By Anastasia Mills Healy

One of only seven Relais & Chateaux properties in the Caribbean, the serene Calabash Luxury Boutique Hotel encircles a perfect little cove in Grenada with 30 suites. Two-story buildings arranged in a semi-circle face an emerald green lawn that leads to a white-sand beach. Compact, easy going, and graceful, Calabash is a true Caribbean gem.

There’s so much to love about Calabash. It’s a family-run business, most employees are from Grenada, it’s a leader in sustainability, and it supports local nonprofit organizations.

In the mid-1980s, Englishman Leo Garbutt stayed at Calabash. He fell in love with the resort, the island, and a Grenadian, and bought the property. Now his wife and daughters help him operate Calabash, which has grown and flourished, earning him the Caribbean Hotel and Tourism Association’s 2020 Hotelier of the Year award and landing the property at the top of TripAdvisor’s 2019 list of Caribbean luxury hotels.

Thoughtful touches include a daily afternoon tea, canapés served en suite at 6 p.m., a cocktail party once a week followed by a grill night, live musical entertainment most evenings, and the option to have breakfast on your private terrace or at the beachside restaurant.

Two tennis courts, a fitness room, and dive center are on premises; kayaks, Hobie Cats, paddleboards, paddleboats, and snorkeling equipment are available at no extra cost. Several times a week yoga classes are offered, and a small spa adjoins a pool whose white lounge chairs are submerged in clear blue water.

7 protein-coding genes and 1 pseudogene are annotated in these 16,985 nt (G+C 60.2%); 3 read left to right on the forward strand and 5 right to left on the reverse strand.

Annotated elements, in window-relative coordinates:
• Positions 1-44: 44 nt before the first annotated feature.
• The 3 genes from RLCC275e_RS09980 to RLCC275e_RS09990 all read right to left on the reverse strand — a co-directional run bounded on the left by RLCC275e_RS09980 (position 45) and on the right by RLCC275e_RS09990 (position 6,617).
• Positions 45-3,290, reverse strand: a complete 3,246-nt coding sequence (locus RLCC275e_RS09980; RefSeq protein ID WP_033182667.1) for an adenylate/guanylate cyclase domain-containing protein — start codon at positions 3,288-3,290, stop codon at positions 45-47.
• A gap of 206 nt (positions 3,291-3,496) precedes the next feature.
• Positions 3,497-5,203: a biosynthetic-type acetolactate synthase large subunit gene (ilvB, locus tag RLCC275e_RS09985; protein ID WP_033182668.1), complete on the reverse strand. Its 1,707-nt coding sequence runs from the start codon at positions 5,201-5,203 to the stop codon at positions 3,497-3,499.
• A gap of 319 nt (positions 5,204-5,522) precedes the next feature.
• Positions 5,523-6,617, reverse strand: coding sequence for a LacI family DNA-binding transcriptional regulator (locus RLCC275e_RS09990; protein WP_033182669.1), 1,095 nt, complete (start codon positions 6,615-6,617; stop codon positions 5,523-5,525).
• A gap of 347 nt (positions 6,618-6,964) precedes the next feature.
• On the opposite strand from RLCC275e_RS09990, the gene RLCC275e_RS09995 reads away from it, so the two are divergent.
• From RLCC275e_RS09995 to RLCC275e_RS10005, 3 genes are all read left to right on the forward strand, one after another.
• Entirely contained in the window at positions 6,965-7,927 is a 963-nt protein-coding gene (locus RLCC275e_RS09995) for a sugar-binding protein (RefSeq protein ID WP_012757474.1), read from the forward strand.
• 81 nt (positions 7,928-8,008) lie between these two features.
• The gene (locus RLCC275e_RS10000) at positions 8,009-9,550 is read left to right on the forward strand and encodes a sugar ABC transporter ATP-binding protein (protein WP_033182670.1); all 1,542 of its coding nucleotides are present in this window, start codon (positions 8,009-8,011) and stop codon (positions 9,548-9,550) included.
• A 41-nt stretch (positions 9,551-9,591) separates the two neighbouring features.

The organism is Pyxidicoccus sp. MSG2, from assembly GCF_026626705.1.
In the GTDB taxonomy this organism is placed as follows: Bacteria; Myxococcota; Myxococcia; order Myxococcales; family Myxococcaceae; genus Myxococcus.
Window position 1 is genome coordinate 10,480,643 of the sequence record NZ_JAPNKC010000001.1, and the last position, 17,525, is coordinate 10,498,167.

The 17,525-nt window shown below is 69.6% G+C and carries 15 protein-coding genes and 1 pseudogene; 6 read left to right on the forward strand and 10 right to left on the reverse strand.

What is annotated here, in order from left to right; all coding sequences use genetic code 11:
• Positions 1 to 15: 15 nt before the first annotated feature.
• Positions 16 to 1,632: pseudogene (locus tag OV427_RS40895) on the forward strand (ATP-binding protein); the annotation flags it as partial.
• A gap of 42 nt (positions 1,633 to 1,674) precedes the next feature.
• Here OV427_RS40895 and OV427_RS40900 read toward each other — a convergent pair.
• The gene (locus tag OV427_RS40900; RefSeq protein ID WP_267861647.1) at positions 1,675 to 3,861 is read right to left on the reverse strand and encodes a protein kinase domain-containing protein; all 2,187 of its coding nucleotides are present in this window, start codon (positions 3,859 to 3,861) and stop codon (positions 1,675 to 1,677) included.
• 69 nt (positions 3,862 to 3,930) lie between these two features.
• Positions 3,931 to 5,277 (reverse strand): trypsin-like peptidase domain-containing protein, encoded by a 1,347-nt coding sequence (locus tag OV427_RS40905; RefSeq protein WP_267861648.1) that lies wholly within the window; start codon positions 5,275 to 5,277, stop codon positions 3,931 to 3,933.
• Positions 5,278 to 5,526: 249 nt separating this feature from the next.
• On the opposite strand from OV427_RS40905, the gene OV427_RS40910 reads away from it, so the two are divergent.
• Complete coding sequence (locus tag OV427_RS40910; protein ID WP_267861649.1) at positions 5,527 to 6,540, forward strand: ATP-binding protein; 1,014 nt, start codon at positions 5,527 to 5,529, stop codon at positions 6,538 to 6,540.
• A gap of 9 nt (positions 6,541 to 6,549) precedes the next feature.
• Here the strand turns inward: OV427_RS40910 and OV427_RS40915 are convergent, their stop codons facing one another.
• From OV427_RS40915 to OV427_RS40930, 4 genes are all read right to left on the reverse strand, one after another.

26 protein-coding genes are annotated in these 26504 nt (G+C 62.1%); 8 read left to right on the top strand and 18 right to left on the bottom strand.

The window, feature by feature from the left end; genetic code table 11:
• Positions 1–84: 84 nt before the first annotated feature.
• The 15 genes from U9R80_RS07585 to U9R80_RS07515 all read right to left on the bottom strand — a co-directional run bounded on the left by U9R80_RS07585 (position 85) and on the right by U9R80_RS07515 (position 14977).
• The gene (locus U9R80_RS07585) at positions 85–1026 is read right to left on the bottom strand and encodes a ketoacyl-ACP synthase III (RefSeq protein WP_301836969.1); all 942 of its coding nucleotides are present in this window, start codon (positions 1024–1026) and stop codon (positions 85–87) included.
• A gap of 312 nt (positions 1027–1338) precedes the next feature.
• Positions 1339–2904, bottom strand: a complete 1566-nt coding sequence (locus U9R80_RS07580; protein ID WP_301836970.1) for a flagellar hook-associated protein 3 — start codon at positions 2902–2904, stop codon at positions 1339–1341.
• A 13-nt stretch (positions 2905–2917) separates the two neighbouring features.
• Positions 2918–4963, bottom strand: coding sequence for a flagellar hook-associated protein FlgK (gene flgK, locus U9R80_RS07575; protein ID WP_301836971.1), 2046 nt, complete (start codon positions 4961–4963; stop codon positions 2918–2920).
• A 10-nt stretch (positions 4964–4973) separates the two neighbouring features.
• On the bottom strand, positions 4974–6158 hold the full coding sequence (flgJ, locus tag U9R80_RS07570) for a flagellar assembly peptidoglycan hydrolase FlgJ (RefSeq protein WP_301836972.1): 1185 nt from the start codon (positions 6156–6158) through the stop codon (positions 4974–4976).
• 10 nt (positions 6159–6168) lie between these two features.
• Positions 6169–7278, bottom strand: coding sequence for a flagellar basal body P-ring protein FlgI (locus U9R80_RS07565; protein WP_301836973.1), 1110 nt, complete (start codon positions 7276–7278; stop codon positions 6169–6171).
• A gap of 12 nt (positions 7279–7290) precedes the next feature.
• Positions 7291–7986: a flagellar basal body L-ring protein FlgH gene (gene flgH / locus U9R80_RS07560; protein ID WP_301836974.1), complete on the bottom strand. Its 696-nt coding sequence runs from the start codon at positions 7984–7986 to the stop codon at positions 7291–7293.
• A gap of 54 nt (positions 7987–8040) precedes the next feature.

Leo Garbutt has been addressing environmental and social issues for years. He was instrumental in the island-wide ban on Styrofoam and single use plastics. The hotel has long dedicated resources to community programs supporting early childhood education and various homes for residents in need, such as orphans and the disabled, through a program called Pack for a Purpose, which encourages travelers to bring needed donations with them from home.

Accommodations are all suites, either on the ground level or top floor. Most rooms were designed for two guests; some have a pullout couch and others connect to accommodate children. On upper floors, Junior Suites have an open-floor plan and measure approximately 560 square feet. Found on both upper and lower floors, Superior Suites have a separate bedroom, are close to the beach, and are the only category without a tub. Deluxe Suites measure 678 square feet, and Pool Suites 1,076 square feet. The latter’s private plunge pool and bath tub on the pool deck set this category apart. The largest of the suites, the Penthouse measures 1,991 square feet and includes a private pool, dining room, and two-person sunken tub.

Cribs are available but note that from January 15 to March 15, no children under 12 are allowed. Also good to know, the hotel closes for six-eight weeks–August and most of September—to address construction needs. There’s a very welcome guarantee that there will not be construction at other times unless it’s an emergency.

As for dining, there are two restaurants: the casual Beach Club, with a bar and tables at the beach; and the more formal Rhodes, which has a dress code and elevated cuisine that is heavy on locally sourced seafood and vegetables. A tip: Don’t leave Calabash without trying its justly famous banana crumble dessert.

Why haven’t many of us heard about this gem? Seventy percent of its clientele are from the United Kingdom. But now you know.

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